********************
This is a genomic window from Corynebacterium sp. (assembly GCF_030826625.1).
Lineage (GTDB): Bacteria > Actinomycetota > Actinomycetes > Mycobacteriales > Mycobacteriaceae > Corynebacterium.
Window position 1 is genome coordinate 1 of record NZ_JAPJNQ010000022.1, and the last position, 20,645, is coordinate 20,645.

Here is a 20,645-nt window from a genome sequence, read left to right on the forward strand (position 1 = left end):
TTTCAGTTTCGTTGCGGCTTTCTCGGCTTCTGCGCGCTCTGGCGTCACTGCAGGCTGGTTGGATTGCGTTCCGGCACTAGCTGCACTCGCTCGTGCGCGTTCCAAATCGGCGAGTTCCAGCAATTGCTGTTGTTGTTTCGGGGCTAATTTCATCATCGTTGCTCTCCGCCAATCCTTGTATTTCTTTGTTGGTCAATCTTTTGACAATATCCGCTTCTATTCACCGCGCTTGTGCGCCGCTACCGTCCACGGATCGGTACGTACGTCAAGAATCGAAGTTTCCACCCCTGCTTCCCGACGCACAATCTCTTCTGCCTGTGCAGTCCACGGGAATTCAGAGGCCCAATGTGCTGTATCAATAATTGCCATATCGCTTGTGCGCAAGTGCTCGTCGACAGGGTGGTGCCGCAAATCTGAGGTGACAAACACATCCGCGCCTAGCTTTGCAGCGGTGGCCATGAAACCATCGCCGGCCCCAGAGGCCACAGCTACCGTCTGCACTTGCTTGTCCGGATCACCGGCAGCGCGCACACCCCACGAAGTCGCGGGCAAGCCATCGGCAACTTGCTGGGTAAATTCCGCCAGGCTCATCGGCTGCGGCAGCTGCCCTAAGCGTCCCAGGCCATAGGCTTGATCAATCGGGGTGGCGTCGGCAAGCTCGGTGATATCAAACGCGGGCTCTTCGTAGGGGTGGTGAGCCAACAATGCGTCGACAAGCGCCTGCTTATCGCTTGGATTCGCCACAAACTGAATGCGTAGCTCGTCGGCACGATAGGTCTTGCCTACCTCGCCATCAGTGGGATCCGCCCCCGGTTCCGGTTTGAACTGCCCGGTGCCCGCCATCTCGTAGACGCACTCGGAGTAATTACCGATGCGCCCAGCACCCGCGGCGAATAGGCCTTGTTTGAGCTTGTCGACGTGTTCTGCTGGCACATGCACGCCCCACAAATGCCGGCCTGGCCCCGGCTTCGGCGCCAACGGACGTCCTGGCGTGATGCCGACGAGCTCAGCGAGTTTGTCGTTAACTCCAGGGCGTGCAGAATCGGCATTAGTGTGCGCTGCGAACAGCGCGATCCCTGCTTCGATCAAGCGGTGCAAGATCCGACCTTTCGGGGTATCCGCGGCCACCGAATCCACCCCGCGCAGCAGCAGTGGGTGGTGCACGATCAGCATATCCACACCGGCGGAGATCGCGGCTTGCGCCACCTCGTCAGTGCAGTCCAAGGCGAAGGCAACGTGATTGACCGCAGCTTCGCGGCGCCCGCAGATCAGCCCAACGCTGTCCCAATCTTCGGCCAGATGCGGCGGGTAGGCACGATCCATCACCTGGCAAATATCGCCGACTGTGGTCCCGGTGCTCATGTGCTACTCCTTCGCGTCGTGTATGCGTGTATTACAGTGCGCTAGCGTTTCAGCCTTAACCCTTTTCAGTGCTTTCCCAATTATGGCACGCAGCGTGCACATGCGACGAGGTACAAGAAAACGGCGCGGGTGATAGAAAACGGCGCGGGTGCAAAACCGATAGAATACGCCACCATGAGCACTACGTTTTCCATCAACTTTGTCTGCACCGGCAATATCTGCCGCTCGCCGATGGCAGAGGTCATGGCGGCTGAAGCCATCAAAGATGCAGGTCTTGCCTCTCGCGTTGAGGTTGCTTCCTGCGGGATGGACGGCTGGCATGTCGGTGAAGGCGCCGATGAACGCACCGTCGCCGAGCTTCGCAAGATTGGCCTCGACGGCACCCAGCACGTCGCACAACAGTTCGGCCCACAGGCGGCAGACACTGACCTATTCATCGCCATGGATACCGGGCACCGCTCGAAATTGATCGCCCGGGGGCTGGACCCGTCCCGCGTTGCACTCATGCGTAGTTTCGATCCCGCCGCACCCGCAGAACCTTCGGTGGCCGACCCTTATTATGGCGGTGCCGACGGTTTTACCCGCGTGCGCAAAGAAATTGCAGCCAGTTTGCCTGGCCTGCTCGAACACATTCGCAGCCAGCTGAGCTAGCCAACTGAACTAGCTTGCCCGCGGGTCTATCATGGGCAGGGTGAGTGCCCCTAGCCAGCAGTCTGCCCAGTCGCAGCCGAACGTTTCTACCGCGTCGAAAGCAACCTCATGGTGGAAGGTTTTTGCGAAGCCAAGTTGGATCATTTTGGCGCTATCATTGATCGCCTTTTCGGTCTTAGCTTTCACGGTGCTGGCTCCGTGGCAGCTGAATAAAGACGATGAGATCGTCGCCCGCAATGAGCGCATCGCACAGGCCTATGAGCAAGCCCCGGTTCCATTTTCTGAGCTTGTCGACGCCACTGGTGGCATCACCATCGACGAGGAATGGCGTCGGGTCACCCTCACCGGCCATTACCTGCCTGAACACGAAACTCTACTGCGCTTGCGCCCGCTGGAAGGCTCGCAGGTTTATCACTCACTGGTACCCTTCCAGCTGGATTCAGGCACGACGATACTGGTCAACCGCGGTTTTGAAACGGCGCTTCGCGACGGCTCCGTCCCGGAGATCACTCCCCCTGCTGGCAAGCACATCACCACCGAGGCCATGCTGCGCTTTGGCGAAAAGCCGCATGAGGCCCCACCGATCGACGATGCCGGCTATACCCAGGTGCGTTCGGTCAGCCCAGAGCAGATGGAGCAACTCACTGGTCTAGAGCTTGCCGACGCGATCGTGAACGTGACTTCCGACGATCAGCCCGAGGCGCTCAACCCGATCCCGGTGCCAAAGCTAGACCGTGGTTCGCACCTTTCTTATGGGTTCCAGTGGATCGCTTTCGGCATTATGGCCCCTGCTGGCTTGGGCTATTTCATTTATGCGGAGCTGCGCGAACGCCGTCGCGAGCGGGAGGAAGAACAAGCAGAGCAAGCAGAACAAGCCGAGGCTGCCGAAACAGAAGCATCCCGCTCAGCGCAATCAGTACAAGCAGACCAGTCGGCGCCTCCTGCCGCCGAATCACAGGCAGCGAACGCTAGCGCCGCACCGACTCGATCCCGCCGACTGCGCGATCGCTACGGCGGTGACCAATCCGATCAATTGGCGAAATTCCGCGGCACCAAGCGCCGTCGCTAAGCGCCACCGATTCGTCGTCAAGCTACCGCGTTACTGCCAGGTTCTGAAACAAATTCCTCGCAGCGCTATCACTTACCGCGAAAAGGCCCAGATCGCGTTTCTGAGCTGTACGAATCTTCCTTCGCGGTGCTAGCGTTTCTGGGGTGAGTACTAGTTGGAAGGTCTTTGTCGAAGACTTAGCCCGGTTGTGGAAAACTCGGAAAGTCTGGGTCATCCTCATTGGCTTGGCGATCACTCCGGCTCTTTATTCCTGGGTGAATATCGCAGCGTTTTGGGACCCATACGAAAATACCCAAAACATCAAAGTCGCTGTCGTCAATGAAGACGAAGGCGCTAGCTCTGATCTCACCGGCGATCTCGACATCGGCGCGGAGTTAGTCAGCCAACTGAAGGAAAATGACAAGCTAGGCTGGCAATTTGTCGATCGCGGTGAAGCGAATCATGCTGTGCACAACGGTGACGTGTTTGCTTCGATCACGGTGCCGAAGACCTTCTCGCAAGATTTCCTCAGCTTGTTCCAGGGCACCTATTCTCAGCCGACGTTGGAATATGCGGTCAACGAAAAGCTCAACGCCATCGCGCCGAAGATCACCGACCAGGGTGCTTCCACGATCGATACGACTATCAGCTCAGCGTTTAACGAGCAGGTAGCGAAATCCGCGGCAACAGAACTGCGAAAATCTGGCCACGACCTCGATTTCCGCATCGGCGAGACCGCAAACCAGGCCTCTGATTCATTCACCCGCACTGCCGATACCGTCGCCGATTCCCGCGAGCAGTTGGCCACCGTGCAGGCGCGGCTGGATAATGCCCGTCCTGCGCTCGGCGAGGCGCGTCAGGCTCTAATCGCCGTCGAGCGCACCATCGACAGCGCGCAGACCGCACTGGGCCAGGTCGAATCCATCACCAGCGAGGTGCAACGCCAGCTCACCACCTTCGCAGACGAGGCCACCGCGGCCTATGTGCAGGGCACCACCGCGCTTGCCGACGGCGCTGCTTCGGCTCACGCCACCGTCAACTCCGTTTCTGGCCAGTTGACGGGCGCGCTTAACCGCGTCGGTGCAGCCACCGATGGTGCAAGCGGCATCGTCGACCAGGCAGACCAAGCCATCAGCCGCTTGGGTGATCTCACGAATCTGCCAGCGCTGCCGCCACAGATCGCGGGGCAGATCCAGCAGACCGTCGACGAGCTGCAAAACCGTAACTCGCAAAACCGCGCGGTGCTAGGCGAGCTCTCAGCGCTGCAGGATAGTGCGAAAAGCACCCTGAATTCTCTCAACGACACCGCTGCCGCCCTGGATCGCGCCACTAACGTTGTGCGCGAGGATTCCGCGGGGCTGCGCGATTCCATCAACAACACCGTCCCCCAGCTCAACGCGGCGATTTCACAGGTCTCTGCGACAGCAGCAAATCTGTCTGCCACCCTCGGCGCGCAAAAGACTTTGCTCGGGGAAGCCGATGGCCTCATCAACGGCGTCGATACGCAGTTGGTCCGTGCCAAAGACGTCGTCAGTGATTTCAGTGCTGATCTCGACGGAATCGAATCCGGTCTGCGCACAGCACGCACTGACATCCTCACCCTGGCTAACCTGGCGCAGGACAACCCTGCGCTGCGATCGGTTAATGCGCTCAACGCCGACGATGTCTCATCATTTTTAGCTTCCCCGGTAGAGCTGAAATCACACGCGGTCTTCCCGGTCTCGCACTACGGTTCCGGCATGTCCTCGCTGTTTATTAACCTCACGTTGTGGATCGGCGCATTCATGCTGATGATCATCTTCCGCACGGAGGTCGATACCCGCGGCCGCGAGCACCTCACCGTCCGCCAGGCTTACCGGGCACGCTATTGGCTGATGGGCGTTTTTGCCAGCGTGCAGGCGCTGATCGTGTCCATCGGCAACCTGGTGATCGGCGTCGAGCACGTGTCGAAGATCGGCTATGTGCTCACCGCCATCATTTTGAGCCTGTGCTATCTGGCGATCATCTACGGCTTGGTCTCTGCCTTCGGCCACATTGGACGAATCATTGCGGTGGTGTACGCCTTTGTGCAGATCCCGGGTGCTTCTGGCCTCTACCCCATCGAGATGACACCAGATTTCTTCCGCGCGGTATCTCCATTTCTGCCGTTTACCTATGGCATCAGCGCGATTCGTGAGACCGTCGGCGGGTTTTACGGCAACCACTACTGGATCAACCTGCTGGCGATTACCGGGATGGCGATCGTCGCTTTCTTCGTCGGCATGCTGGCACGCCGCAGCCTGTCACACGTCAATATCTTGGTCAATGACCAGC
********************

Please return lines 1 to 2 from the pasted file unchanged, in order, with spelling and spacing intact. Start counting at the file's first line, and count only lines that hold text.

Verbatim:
This is a genomic window from Corynebacterium sp. (assembly GCF_030826625.1).
Lineage (GTDB): Bacteria > Actinomycetota > Actinomycetes > Mycobacteriales > Mycobacteriaceae > Corynebacterium.